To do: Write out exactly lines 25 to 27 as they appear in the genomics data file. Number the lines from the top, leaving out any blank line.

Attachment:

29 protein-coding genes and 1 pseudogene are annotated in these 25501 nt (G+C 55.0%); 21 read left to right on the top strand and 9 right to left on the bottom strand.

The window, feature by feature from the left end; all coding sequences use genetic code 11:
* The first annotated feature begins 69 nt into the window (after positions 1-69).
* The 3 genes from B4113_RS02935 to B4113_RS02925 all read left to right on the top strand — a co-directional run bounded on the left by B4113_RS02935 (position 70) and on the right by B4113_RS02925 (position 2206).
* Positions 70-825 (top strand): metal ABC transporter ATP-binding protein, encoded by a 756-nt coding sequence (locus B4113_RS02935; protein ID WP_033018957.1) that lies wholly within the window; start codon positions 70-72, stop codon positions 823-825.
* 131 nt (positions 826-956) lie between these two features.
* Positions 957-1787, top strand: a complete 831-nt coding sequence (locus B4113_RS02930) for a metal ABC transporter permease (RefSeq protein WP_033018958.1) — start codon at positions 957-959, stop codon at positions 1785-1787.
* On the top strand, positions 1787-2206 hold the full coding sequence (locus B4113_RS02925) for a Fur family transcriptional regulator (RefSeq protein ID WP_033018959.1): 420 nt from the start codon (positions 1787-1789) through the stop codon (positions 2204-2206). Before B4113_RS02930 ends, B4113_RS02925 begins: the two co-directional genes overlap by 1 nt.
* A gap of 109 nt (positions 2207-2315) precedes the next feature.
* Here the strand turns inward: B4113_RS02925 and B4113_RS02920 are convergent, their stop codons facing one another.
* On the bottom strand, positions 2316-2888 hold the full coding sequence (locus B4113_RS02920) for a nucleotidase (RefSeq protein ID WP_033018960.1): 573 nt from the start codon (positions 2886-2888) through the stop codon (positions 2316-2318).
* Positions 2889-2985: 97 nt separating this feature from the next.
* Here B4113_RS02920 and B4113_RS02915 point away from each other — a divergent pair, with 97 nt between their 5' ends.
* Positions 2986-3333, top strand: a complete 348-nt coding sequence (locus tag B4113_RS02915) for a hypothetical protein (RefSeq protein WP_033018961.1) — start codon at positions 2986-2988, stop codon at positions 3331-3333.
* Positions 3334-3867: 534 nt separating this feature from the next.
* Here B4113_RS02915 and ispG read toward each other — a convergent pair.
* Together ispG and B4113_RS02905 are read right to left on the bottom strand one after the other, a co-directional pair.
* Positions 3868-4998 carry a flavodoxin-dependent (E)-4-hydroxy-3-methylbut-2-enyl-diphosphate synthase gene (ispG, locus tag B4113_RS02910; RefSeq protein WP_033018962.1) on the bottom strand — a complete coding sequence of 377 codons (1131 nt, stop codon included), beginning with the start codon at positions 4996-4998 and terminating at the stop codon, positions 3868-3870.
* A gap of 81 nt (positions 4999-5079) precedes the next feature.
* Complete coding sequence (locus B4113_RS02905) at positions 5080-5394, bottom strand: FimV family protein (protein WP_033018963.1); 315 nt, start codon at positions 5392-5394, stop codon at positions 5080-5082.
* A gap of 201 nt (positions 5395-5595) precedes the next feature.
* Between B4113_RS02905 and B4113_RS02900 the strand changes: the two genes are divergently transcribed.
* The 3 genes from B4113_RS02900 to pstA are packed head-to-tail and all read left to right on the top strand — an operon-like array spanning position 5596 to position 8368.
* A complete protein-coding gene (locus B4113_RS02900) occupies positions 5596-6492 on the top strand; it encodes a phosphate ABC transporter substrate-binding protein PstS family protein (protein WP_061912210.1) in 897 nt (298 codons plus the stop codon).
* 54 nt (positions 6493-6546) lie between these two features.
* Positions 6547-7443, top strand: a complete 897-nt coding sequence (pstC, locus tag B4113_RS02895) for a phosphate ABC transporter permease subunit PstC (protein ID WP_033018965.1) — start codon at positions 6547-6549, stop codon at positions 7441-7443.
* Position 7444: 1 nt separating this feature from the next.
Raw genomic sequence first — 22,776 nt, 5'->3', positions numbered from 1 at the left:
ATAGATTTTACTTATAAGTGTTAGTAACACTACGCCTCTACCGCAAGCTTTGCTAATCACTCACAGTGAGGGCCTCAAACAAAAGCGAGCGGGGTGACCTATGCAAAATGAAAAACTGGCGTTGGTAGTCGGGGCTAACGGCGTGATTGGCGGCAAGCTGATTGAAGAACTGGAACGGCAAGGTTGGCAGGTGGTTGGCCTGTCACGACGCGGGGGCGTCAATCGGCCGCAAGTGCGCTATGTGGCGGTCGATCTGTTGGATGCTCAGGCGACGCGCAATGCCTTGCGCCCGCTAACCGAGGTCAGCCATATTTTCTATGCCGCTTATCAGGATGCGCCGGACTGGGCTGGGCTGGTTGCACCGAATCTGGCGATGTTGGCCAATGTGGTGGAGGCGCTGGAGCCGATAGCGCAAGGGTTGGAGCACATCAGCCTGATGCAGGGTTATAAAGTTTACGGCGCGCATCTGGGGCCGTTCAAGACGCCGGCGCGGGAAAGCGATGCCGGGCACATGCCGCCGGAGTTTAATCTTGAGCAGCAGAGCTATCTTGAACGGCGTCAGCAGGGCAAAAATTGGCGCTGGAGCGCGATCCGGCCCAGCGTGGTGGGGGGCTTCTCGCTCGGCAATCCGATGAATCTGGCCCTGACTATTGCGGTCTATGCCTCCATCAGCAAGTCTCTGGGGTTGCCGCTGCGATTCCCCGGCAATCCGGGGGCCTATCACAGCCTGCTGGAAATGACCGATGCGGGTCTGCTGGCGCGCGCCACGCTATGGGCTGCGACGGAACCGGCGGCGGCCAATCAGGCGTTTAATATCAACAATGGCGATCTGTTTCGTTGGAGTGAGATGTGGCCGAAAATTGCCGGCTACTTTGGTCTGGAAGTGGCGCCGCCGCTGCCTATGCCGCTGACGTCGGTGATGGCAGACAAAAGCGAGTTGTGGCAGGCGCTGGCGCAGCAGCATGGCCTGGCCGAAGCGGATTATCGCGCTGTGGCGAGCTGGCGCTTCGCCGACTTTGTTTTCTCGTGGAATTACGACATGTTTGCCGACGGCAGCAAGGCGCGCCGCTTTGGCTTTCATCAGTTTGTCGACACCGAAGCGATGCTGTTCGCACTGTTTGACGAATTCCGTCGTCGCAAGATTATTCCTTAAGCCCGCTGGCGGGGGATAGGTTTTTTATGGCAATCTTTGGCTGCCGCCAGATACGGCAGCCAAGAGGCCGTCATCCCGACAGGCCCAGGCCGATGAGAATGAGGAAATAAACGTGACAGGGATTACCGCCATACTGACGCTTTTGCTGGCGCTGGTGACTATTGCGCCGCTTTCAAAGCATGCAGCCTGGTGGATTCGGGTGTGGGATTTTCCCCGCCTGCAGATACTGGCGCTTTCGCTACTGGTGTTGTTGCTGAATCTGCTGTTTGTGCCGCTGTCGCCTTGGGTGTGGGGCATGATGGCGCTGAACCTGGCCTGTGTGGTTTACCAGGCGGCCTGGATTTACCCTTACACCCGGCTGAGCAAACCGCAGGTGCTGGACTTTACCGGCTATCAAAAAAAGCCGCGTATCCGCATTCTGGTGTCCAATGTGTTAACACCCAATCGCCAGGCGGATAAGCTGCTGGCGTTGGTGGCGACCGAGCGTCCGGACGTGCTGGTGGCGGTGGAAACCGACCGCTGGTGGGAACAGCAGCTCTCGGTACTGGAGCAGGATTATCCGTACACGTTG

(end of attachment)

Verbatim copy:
* 54 nt (positions 6493-6546) lie between these two features.
* Positions 6547-7443, top strand: a complete 897-nt coding sequence (pstC, locus tag B4113_RS02895) for a phosphate ABC transporter permease subunit PstC (protein ID WP_033018965.1) — start codon at positions 6547-6549, stop codon at positions 7441-7443.
* Position 7444: 1 nt separating this feature from the next.